What do Electrical and Electronics Repairers, Powerhouse, Substation, and Relay Do?
Electronics Repairers are responsible for inspecting, testing, repairing, and maintaining electrical equipment in generating stations, substations, and in-service relays. The most common employers for this occupation are utility companies who offer 67% of available positions, and about 12% of jobs are found in local government.This career will show no measurable growth nationwide in the next few years, but certain states will be adding jobs. Idaho, for example, will have nearly 22% growth in this field and will add an estimated 140 positions.
Electrical and Electronics Repairers, Powerhouse, Substation, and Relay Skills and Abilities
To work in electronics repairs, you must have a thorough knowledge of machines and tools. You will have to understand how machines are designed, how they work, and how they are maintained. You should also know the policies and procedures regarding safety when working with machines. Proficiency in arithmetic, statistics and other related mathematics is necessary, and you must be expert in electronics and computers, including circuit boards, chips, software and programming. Some of the critical skills for Electronics Repairers are:
- Critical Thinking – Analyzing problems to formulate alternative solutions
- Equipment Maintenance – Determining when maintenance is needed
- Operation Monitoring – Watching indicators to ensure machines work properly
- Quality Control Analysis – Conducting tests to evaluate performance
- Troubleshooting – Determining causes for operating errors
Electrical and Electronics Repairers, Powerhouse, Substation, and Relay Duties
Electronics Repairers spend most of their time servicing and repairing electronic equipment. You will also be constantly monitoring and gathering data on how equipment is operating, whether it is performing well or having problems. You will make decisions regarding irregularities and how to fix them, and continually communicate with co-workers and supervisors regarding repairs and maintenance. Some specific duties you will regularly perform are as follows:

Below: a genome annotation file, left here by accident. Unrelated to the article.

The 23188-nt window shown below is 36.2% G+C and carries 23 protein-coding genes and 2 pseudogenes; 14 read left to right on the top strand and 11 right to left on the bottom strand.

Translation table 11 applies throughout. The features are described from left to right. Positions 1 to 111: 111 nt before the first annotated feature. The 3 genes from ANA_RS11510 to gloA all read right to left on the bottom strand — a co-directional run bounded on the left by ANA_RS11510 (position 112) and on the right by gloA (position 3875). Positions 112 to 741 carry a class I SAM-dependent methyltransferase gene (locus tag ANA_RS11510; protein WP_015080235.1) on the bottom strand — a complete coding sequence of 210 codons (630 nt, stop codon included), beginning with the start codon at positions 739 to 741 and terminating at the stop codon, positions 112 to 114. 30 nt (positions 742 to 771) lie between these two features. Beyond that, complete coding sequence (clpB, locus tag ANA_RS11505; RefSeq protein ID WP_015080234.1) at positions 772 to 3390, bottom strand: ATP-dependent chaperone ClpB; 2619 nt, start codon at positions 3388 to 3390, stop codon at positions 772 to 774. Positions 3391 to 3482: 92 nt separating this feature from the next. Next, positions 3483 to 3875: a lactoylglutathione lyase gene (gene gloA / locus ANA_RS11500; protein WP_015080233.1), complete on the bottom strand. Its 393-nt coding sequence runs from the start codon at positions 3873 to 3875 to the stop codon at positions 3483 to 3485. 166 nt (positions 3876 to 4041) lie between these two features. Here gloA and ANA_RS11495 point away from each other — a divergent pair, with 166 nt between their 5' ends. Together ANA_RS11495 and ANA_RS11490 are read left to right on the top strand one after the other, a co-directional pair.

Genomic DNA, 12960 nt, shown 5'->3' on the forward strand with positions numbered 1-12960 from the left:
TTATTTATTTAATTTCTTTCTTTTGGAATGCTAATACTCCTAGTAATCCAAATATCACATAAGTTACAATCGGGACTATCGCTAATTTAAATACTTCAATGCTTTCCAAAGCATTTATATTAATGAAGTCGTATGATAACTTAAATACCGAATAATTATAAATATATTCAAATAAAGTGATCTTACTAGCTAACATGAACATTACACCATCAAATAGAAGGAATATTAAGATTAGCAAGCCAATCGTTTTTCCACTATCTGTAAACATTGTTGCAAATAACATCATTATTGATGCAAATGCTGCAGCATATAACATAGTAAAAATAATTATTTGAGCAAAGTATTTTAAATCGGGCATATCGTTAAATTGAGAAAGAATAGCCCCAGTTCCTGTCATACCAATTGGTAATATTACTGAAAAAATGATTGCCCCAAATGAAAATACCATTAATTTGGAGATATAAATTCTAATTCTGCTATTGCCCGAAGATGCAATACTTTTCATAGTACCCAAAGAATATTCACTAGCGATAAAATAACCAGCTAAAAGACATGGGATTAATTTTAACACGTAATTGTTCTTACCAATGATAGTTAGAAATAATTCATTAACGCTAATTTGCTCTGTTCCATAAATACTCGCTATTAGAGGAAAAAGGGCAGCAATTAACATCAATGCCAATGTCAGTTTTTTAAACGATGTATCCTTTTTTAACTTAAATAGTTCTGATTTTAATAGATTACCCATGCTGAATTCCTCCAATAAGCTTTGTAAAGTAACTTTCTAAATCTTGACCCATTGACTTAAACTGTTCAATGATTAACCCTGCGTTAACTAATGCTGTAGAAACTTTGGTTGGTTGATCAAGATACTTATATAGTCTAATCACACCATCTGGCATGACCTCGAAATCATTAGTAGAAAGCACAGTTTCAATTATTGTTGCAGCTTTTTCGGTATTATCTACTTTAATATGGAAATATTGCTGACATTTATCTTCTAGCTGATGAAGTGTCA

- Inspect and test equipment and circuits to identify malfunctions or defects, using wiring diagrams and testing devices such as ohmmeters, voltmeters, or ammeters.
- Repair, replace, and clean equipment and components such as circuit breakers, brushes, and commutators.
- Test oil in circuit breakers and transformers for dielectric strength, refilling oil periodically
- Disconnect voltage regulators, bolts, and screws, and connect replacement regulators to high-voltage lines.
- Maintain inventories of spare parts for all equipment, requisitioning parts as necessary.
Electrical and Electronics Repairers, Powerhouse, Substation, and Relay Tools and Technology
Electronics Repairers use analytical software to accomplish everyday tasks, as well as record-keeping software for spreadsheets and word processing. This is a practical career field and you will be working hands-on most of the time. Some of the many tools used to work on machines are:
- Adjustable wrenches
- Locking Pliers
- Voltage or current meters
Education and Training for Electrical and Electronics Repairers, Powerhouse, Substation, and Relay
To become an Electronics Repairer you generally need some college, as over 50% of workers in this occupation have had some college course credit or an Associate’s Degree. Most of the knowledge you need to perform this work is learned on the job, which provides extensive and long-term training.
Electrical and Electronics Repairers, Powerhouse, Substation, and Relay Salary
The median salary for Electronics Repairers is just over $71,000 with the top 10% making over $90,000. The highest wages are in the western states of Utah, Washington, Montana, and Idaho which are all over $85,000.
Electrical and Electronics Repairers, Powerhouse, Substation, and Relay Jobs by Geography
Jobs will be more plentiful in states with large populations, such as California, Texas and Florida. The states offering the highest salaries don’t have as many openings as the more populated states, however, so you will have to balance job security with pay and determine which is more important to you.